Radio theatre production inspired by a concussion and Kingston parks

Last week CFRC 101.9 FM in Kingston presented the Shortwave Theatre Festival, a series of original shows from Kingston-affiliated playwrights, directors, sound designers and actors.

One of the shows was Half Past Lunchtime by Haley Sarfeld. Half Past Lunchtime is told from the point of view of a feline flaneur who meets a forager, a full-time worker, a concussed daydreamer, a robin, a widow and cucumber beetles.

“All the characters are dealing with a lot of grief from isolation or a brain injury, and the disability it creates, and from widowhood or even the grief of gardening and there’s bugs all over plants. I just wanted to see when people bump up against each other in those moments of grieving and kind of have some relief from it,” says Sarfeld.

Sarfeld credits her neighbourhood located near Friendship Park, and Belle Park as sources of inspiration for the strong nature component of the production.

“I’ve lived in this neigbourhood and around it for a few years, there’s a lot of gardening, a lot of food sharing…really free veggie markets happen in this neighbourhood and there’s a really strong sense of connection in that community, and we’re near Belle Park…there was a bioblitz where people collect data to show much life there is in places under threat by developers,” says Sarfeld.

She also cites another local park’s Facebook group as an inspiration.

Sarfeld composed the music, sang, played the guitar, piano, melodica, egg shakers and a yogurt container tambourine.

“This was my first time really having to perform everything by myself…. I actually can play these instruments.”

The first song she composed came from her experience of suffering a concussion.

“There’s a line in the song Strawberry brain which is the first song I wrote after having a concussion…when I was initially experiencing concussion symptoms, part of me was thinking this is such good creative fodder, but I am mentally, emotionally and physically broken… I was writing these little lines, I have a strawberry brain, my brain’s like a bruised strawberry,” says Sarfeld.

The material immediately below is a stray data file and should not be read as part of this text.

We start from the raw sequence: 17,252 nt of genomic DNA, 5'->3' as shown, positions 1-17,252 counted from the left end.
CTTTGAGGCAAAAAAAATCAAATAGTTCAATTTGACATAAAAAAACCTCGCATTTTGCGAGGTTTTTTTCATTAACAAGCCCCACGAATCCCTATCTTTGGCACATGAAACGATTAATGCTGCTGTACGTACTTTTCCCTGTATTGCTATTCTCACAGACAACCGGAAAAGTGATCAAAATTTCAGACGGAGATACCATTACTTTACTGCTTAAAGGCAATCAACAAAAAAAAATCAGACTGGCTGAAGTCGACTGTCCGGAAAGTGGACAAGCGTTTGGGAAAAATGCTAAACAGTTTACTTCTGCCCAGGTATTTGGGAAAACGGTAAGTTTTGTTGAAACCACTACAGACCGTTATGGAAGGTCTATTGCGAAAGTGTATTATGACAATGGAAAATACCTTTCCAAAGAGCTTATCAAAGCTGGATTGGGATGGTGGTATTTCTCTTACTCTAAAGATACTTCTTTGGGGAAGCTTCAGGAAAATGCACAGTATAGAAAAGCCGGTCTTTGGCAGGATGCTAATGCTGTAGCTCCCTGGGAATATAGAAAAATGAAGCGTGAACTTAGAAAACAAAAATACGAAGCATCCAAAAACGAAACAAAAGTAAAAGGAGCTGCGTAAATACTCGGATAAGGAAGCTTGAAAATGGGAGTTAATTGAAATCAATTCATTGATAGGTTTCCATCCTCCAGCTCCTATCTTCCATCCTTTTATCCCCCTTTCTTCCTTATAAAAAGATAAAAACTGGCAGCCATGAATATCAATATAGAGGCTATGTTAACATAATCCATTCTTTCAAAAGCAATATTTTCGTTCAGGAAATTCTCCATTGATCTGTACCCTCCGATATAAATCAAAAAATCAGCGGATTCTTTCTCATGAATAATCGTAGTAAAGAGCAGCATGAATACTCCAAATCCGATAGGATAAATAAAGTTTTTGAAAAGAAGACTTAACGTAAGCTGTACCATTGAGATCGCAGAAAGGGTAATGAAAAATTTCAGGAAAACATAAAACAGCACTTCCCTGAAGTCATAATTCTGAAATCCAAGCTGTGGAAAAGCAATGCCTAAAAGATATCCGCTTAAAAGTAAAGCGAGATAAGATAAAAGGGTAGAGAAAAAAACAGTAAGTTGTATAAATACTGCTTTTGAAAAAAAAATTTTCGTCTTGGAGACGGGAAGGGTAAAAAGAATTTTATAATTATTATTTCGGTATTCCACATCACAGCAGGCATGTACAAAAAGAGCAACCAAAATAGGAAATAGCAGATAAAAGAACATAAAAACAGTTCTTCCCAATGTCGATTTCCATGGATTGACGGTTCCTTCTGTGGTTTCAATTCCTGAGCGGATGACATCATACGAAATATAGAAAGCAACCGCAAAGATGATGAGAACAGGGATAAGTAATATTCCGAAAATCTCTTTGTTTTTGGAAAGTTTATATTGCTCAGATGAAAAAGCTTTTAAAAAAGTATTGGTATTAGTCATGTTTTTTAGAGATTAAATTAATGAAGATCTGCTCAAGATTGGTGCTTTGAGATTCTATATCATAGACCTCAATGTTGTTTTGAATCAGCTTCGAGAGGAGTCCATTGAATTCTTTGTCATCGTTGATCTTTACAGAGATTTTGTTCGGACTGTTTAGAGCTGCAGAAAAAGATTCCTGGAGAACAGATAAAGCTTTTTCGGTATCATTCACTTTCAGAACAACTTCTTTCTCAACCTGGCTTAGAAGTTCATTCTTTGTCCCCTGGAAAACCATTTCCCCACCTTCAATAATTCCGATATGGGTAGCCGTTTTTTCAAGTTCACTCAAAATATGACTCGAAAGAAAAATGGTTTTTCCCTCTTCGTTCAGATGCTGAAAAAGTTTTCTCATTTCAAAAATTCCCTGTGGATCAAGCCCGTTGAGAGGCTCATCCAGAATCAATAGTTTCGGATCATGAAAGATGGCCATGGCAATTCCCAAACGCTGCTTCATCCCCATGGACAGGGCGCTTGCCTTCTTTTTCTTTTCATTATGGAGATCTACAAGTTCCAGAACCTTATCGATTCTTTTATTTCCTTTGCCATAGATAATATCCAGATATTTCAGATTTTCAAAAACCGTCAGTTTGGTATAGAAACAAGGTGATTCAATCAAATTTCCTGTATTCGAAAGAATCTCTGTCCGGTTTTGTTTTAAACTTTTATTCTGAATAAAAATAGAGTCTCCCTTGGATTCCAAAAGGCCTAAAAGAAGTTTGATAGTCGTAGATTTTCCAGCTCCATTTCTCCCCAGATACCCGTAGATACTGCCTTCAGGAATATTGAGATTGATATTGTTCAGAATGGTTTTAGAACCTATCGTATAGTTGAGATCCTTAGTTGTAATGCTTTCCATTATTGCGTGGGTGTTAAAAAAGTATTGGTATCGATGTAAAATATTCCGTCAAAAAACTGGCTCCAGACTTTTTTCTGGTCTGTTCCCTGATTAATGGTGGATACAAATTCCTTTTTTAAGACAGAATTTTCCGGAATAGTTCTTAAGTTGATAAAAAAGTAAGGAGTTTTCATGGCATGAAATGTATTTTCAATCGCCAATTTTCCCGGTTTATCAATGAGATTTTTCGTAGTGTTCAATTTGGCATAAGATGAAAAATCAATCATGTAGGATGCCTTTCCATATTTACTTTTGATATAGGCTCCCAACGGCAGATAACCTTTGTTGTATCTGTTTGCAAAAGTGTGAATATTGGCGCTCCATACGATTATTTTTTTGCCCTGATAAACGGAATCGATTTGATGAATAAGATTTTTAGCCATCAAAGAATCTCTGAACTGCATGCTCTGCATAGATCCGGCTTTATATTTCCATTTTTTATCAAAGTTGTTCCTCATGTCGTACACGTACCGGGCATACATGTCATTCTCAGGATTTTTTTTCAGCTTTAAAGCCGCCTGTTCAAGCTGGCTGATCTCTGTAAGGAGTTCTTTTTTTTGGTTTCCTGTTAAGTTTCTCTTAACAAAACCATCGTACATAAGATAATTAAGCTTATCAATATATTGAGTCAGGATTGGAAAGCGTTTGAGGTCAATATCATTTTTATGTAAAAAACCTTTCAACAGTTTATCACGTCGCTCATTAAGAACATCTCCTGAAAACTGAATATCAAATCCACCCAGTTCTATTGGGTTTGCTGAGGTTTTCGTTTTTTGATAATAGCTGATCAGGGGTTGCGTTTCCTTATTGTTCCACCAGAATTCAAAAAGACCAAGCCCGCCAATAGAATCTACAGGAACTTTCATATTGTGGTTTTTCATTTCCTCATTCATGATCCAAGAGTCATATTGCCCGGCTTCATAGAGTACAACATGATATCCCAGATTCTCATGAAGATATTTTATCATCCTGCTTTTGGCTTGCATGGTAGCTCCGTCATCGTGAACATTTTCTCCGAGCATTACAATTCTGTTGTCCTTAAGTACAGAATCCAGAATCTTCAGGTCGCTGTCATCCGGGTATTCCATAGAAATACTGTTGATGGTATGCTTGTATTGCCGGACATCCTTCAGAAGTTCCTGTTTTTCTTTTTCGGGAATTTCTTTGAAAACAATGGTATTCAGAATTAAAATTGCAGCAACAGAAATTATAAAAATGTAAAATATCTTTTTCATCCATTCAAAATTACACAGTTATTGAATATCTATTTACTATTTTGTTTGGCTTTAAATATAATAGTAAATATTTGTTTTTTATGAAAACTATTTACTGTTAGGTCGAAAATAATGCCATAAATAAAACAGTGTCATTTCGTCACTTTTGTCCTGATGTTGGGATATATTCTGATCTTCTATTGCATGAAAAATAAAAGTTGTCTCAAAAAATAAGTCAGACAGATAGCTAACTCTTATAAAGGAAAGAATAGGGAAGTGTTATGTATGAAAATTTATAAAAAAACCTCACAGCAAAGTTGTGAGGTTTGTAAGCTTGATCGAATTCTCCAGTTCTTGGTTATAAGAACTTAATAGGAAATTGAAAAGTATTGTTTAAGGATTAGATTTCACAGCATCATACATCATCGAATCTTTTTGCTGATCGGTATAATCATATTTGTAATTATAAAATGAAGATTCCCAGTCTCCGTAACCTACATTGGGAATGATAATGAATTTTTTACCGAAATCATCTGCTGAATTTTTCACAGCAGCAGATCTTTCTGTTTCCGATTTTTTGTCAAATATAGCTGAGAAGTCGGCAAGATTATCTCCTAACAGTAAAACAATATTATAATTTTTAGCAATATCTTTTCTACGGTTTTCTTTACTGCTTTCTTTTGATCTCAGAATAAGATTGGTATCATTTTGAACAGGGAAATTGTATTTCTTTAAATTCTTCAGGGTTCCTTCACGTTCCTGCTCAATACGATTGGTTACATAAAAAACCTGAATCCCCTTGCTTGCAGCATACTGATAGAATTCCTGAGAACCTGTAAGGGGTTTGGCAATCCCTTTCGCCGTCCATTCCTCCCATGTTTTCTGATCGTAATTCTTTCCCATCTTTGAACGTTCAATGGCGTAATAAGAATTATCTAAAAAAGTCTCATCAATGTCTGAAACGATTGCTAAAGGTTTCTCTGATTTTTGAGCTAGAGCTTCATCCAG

She adds the concussion was a source of humility to the universe.

“I was very much a person that relied on my ability to think quickly and speak quickly….There were moments going through the time that I was disabled by my concussion where I had to figure out how to value myself just as a thing that is alive and in a capacity beyond what I could provide or who could find me impressive or even my connection to music and writing was really stilted so I had to just appreciate being a living organism on the planet maybe that’s also part of a connection to nature like I really got this deep sense of being part of everything like a strawberry or bug or cucumber is, and letting go of the need to be smart or able,” says Sarfeld.

Sarfeld says the production feels very similar to preserving food. 

“It was more than a year long process where you’re gathering up music, writing these lines, it was all recorded by June, shortly thereafter I had sent in the files for the music, and then I didn’t see it again, it was like pickles…I sent it off to the sound designer to fill the jars…it was this long process that fermented…became itself and it’s kind of neat tuning into the radio, or podcast, it’s like a preserved moment” says Sarfeld.

Listen to the full CFRC interview with Haley Sarfeld Below: